Think of the WAC as a sort of posse in high tops, vigilantes pushing through the saloon doors, determined to get their Top 20 recognition without benefit of gaudy TV exposure. You think you've got a fast team? The WAC will sic Utah on you to play walk-it-up—and watch out for high-scoring power forward Watkins Singletary. Or maybe Colorado State will come after you, under the baton of coach Boyd (Tiny) Grant, and keep the score in the 40's, guaran-dang-teed. Prefer to pound away under the boards? Try taking it to Wyoming's front line of Eric Leckner, Fennis Dembo and Jon Sommers or UTEP's tough Tim Hardaway and Chris Sandle.
Like to play on the road? Check into the Pit, the below-ground arena in Albuquerque, where the elevation (5,200 feet above sea level, then 86 feet down into the earth) is posted in the visitors' locker room, and the crowd is so crazy that Colson has to use t'ai chi to calm down his team to a functional emotional level. Better yet, take the WAC's warm-port swing to supposedly weak San Diego State and Hawaii. New Mexico, giddy from beating Wyoming and Air Force in the Pit, in addition to braising Arizona, did, and lost twice. So intently had UTEP coach Don Haskins prepared before his team's five-point win in Honolulu, he said, "I had an oceanfront hotel room and never pulled back the drapes."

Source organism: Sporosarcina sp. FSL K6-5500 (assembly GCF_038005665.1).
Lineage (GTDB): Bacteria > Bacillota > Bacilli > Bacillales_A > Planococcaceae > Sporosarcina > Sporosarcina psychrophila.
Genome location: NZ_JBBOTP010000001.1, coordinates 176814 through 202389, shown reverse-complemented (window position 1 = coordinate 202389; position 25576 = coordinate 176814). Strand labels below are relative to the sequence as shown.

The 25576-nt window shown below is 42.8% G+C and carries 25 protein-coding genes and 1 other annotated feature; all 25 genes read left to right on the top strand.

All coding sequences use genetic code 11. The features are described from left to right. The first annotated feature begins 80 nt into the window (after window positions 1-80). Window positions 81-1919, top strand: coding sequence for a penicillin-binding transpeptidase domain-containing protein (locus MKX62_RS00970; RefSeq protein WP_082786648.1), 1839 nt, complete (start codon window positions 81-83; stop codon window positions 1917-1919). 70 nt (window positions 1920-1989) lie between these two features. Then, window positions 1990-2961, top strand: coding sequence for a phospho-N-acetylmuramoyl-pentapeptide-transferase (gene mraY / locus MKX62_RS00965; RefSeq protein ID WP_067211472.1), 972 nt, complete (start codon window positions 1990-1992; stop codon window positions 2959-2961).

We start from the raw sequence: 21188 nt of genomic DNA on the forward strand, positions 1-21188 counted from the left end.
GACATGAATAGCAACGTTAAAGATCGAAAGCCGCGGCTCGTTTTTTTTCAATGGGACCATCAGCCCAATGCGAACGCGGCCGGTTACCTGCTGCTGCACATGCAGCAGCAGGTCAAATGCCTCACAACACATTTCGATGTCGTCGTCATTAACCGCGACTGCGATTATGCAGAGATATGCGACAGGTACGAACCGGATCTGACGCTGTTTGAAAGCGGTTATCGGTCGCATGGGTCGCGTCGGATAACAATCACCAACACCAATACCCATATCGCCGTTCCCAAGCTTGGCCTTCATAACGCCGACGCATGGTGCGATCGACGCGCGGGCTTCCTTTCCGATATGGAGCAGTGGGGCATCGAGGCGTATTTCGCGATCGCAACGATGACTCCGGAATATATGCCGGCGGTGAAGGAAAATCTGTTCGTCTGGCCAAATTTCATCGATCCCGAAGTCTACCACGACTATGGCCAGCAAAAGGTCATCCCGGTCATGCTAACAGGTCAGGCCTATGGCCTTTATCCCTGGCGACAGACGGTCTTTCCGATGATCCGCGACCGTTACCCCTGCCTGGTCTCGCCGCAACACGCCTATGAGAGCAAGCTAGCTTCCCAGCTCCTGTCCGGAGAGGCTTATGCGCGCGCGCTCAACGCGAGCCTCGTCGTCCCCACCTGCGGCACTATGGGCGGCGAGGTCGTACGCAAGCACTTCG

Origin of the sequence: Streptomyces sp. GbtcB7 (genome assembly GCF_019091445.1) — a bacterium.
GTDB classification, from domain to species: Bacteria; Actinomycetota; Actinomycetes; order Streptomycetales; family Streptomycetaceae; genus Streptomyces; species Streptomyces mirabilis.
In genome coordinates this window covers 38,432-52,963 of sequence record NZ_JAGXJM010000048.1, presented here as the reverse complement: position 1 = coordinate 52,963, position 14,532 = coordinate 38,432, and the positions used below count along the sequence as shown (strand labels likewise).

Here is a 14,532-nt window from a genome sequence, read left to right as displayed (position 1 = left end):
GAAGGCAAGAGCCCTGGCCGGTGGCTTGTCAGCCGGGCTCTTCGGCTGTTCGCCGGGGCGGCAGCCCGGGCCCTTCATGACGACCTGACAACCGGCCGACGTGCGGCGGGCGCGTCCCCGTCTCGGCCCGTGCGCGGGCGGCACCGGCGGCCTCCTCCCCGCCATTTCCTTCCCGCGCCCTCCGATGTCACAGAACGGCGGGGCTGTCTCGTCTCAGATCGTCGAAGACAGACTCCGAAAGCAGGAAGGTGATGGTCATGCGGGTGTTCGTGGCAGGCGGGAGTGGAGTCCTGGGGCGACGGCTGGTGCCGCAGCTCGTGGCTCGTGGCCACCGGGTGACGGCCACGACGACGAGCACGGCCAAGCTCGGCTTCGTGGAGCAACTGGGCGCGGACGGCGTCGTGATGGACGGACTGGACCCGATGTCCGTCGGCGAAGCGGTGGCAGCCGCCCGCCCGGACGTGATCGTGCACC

And if you're considered the best team in the land, the WAC wants you to meet Brigham Young. "I think BYU is better than Arizona," says Colson. "Not because they're from the WAC, but because its game is inside-oriented and Arizona is a perimeter team. I'm not sure anyone in the country could beat BYU on a neutral floor."
If the Pac-10, with the exception of Arizona, weren't so mediocre, you could even make the case that the West is best. Consider the following:
•Big Sky front-runner Boise State was 16-2 at week's end and playing defense that was not only hurting other teams, but also the local economy. The Wendy's outlets in Boise offer a free Big Classic burger and a Frosty to spectators at home victories in which the Broncos hold their opponents to fewer than 50 points. Coach Bobby Dye's charges have fired up the grill six times, putting Wendy's in hock for a potential 51,140 patties, or roughly one for every two people in town.